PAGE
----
I was several months into a relapse and my health was rapidly declining. Friends and family were reaching out to help, but I was in such denial that I was sick, I declined their support.
I started feeling so drained of energy, I could hardly get out of bed. I was missing work and my favorite yoga and meditation classes. There wasn’t any energy left for things I loved like sewing and painting.
I knew my eating disorder was taking over quicker than ever.
Then one night I collapsed in the kitchen. I just broke down in tears and laid there for a few hours. I was done feeling this way. So I called my sister and committed to get help the very next day.
Hey Warrior, want to overcome your food and body struggles? The FoodBodyLove Summit will teach you how – for FREE!
One of the first steps in recovery is building your treatment team. I called my insurance company and found a list of eating disorder specialists in my area. After many calls I had my team in place: psychiatrist, psychologist, dietician, doctor, and dentist.
For months I spent most of my days in appointments. I had lab tests, weigh-ins, and therapy weekly. While I had seen many of these types of providers before, this was the first time I saw a dietician.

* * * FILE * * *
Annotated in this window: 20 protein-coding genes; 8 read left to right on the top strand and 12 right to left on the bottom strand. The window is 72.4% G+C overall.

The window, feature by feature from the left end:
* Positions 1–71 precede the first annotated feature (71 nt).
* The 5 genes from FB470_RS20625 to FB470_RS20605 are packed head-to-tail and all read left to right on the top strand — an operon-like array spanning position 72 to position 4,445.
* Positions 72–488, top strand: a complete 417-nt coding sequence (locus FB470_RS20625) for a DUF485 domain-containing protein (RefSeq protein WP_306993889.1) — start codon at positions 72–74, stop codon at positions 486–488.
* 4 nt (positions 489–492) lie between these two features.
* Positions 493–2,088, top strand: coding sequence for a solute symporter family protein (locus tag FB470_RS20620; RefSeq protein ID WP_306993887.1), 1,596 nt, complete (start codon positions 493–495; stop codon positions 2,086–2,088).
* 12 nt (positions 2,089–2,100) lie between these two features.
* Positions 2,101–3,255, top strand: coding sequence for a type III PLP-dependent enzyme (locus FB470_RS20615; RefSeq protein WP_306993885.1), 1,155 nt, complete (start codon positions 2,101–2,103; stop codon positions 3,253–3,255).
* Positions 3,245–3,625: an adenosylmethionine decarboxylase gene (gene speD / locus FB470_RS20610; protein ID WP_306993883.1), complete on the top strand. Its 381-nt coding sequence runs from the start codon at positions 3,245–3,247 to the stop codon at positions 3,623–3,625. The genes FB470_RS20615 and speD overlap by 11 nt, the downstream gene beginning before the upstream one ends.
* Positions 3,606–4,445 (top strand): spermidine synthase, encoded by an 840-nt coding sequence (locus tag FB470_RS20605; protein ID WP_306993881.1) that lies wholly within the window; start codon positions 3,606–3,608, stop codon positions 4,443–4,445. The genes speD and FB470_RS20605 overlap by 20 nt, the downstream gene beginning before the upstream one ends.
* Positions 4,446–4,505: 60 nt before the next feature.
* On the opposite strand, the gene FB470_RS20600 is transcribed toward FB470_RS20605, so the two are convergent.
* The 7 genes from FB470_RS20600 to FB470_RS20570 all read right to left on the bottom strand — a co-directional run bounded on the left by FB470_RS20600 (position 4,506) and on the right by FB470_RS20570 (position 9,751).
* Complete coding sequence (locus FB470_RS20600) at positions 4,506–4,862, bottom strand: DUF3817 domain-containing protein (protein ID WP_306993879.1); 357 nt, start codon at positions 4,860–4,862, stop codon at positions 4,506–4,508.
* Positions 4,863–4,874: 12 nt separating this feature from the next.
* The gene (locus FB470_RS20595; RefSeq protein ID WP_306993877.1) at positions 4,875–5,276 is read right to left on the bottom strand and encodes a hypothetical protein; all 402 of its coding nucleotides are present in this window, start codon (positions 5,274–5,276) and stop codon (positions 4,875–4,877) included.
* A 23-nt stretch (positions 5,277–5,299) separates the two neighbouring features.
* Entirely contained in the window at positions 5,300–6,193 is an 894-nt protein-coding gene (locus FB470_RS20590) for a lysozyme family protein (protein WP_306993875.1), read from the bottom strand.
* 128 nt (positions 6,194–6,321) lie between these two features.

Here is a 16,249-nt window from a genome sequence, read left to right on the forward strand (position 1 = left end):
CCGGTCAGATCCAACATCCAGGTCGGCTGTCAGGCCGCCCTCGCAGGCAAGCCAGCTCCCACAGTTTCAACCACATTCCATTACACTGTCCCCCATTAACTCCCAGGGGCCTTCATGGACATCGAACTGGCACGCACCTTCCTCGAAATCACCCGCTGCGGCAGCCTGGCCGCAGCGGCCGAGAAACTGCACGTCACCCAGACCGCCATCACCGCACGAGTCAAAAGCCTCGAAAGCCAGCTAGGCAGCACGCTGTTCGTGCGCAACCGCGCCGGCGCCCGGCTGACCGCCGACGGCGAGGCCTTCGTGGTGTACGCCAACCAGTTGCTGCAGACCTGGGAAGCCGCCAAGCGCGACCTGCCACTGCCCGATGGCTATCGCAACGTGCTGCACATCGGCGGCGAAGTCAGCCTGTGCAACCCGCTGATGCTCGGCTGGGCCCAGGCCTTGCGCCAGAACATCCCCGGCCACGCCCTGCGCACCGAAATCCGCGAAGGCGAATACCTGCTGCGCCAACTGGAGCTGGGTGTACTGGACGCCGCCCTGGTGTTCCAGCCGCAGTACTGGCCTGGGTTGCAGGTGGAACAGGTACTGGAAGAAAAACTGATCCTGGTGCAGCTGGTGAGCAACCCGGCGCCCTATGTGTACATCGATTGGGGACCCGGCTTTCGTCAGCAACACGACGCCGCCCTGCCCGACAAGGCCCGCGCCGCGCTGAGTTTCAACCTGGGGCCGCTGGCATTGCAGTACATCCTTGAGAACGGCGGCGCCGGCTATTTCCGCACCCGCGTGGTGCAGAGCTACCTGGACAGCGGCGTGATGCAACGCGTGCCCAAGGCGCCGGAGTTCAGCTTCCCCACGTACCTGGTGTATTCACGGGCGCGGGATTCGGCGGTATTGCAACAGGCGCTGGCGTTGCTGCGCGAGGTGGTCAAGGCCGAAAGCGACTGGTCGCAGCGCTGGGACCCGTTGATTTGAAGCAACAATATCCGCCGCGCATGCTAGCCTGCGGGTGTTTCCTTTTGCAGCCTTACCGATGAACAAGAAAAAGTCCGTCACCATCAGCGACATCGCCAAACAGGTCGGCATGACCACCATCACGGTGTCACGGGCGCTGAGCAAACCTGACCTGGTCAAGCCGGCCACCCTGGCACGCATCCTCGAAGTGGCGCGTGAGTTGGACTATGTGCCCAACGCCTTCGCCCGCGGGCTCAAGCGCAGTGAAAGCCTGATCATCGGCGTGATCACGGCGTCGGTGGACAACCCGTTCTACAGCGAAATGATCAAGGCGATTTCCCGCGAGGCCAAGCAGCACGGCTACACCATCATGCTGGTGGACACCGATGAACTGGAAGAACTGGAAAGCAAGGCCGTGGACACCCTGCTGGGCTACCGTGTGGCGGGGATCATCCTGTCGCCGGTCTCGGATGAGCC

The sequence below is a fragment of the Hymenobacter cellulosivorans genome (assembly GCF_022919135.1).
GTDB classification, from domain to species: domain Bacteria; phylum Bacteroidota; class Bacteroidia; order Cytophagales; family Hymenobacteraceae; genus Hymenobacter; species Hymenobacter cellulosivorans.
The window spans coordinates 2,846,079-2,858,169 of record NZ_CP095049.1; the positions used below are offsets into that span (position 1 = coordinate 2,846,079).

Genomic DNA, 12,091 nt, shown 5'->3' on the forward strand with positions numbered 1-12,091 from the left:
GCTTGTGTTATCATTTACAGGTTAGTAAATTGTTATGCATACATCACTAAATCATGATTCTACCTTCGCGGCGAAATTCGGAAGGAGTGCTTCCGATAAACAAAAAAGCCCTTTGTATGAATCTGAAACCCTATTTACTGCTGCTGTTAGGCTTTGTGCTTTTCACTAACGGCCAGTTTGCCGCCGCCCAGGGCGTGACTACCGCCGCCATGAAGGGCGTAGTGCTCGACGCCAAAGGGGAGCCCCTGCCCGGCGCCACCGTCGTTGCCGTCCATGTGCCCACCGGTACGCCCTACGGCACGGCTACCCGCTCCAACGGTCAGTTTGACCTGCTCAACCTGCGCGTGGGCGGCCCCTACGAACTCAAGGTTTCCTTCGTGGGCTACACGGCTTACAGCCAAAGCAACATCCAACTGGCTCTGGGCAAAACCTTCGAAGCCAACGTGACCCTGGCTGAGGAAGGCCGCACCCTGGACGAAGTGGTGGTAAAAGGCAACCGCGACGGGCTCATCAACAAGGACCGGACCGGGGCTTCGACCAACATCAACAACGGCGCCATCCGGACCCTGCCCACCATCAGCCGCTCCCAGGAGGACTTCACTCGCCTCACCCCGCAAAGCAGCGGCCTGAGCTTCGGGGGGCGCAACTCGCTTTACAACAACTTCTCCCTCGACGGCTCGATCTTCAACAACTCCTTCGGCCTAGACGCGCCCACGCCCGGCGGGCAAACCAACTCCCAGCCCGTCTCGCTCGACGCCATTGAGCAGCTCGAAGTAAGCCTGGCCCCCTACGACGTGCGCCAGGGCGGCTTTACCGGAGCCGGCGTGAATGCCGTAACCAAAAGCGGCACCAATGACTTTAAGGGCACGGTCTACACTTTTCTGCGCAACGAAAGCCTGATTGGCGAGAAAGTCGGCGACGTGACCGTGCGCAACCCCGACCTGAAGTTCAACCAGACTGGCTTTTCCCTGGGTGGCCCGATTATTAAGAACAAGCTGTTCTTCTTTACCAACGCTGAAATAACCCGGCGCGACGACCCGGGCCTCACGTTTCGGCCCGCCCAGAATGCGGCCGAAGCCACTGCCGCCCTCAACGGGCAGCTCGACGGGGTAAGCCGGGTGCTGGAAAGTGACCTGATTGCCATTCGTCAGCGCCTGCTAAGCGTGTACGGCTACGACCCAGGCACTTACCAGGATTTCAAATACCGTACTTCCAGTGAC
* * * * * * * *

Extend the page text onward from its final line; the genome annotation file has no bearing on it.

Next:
Why a dietician?
In eating disorder treatment, a dietician’s job is to help monitor appropriate nutritional needs, help manage gastrointestinal symptoms of eating disorders, and provide education and counseling on appropriate nutrition.
My dietician did more than that though, she gave me hope.
Our first meeting I laid out everything. I told her my history of my eating disorder, my strange eating habits, my fears, my concerns, and my goals.
For the first time in years I told the truth about my eating disorder. She recognized quickly that I had a long way to go before I would reach my goal of normal eating. I left after the first meeting with a meal plan in hand and headed to the grocery store.
She had just given me permission to eat. Something I felt I didn’t have for so long. I loaded my cart up with all the meals we had come up with and I started the next day on this new plan.
My dietician explained the important of the nutrition in the recovery process in a way that made sense.
Falling into place
After a few months, my meal plan became second nature and allowed me the flexibility I needed in recovery.
The rest of the pieces fell into place.
My health started to improve. The obsessive thoughts slowly started to leave. Most importantly, I realized that recovery is possible.
My dietician has become someone I look forward to seeing each week. She helps manage my recovery process in so many ways that give me hope that life without an eating disorder is possible.